For many dogs, the hardest part of learning to bark when someone is at the door is learning when to stop barking once the visitors are appropriately announced. While you want the person at the door to hear your dog bark before you open the door, once you are inviting someone in or receiving a package, you do not want to have to talk over your barking dog. Dogs keep barking at visitors because they have misunderstood their training to be not to bark to alert their owner, but rather to bark to warn away potential threats. Be specific in your training goals in order to prevent dogs from misunderstanding.
To train your dog to bark when someone is at the door you will need patient volunteers to act as visitors. Ideally, these people will arrive randomly, as well as at set times that you discuss. Talk to the people who already have reason to visit your home and explain that you are training your dog. If you can, tell delivery services to inform their delivery drivers to be patient and wait for the barking to start and stop before expecting the door to open.
Have plenty of good treats and toys on hand to motivate your pup. If your dog doesn’t bark easily, but you know of something she will bark at, it is a good idea to have that on hand. Noise making robots, mirrors, and noise-makers of all kinds are good options.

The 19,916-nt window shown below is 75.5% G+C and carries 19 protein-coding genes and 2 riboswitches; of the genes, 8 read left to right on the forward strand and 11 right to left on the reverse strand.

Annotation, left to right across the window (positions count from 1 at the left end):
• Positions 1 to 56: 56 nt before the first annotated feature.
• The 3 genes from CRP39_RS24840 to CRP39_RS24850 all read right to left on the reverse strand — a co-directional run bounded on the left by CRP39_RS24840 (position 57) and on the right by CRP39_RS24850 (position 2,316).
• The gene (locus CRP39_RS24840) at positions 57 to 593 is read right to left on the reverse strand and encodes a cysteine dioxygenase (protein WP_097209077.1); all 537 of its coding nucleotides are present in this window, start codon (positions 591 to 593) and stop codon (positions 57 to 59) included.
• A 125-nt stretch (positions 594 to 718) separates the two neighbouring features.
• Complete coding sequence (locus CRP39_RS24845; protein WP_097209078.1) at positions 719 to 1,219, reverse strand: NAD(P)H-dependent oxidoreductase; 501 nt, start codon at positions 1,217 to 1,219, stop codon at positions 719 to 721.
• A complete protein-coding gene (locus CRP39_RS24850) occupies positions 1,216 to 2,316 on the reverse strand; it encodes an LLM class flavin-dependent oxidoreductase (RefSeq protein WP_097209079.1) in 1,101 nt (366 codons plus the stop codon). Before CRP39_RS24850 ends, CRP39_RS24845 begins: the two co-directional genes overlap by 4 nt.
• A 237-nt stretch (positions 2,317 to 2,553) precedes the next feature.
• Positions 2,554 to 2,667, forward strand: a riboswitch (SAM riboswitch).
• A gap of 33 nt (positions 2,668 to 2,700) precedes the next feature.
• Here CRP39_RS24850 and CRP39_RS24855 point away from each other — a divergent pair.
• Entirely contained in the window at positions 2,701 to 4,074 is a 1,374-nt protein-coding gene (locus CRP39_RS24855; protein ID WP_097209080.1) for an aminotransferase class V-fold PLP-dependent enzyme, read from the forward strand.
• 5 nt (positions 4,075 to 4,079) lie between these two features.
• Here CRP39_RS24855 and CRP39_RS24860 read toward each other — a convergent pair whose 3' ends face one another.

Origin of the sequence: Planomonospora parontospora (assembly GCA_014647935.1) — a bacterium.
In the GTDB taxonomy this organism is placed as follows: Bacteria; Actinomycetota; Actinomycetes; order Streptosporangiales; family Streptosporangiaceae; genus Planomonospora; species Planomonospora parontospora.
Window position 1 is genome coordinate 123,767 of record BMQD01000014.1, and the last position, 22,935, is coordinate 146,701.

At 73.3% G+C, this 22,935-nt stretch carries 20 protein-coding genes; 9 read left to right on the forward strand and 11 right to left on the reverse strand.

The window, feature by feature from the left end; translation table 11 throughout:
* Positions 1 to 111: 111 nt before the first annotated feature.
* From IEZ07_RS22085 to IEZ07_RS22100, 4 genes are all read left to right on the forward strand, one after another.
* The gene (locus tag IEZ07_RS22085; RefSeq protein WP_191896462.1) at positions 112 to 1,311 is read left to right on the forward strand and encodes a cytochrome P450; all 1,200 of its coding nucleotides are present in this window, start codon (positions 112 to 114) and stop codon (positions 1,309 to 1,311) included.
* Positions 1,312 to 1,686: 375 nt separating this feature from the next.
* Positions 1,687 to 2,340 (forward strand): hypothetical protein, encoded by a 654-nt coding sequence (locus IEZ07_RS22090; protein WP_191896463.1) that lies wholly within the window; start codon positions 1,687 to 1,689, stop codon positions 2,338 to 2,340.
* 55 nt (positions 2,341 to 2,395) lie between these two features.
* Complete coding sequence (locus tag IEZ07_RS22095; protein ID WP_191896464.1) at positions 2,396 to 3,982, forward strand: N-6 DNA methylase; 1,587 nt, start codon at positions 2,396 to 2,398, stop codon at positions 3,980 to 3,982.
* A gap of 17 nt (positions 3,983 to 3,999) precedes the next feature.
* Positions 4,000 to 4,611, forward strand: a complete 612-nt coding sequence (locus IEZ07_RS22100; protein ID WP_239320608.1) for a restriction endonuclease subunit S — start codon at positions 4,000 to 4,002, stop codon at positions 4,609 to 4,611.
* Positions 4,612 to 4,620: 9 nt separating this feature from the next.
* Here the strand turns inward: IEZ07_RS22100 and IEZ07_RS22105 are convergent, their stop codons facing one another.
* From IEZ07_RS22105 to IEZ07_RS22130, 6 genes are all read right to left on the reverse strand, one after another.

The Teach 'Speak' First Method
Use a toy, food item, funny voice, or anything else that you know will stimulate barking in your dog. Dogs often bark when they become frustrated, so dangling a desirable item out of reach is a good way to entice barking.
Name and reward
Name the barking with a command word like “speak” and reward enthusiastically. When your dog is rewarded and is quiet, name the quiet behavior with a command word like “quiet”.
Practice until your dog is barking when you ask her to and getting quiet when you ask her to. Practice in a variety of situations and places throughout the house.
Have a volunteer knock at the door and instruct your dog to bark. Reward her for barking, ask her to be quiet, reward her for being quiet, and open the door. Practice this several times.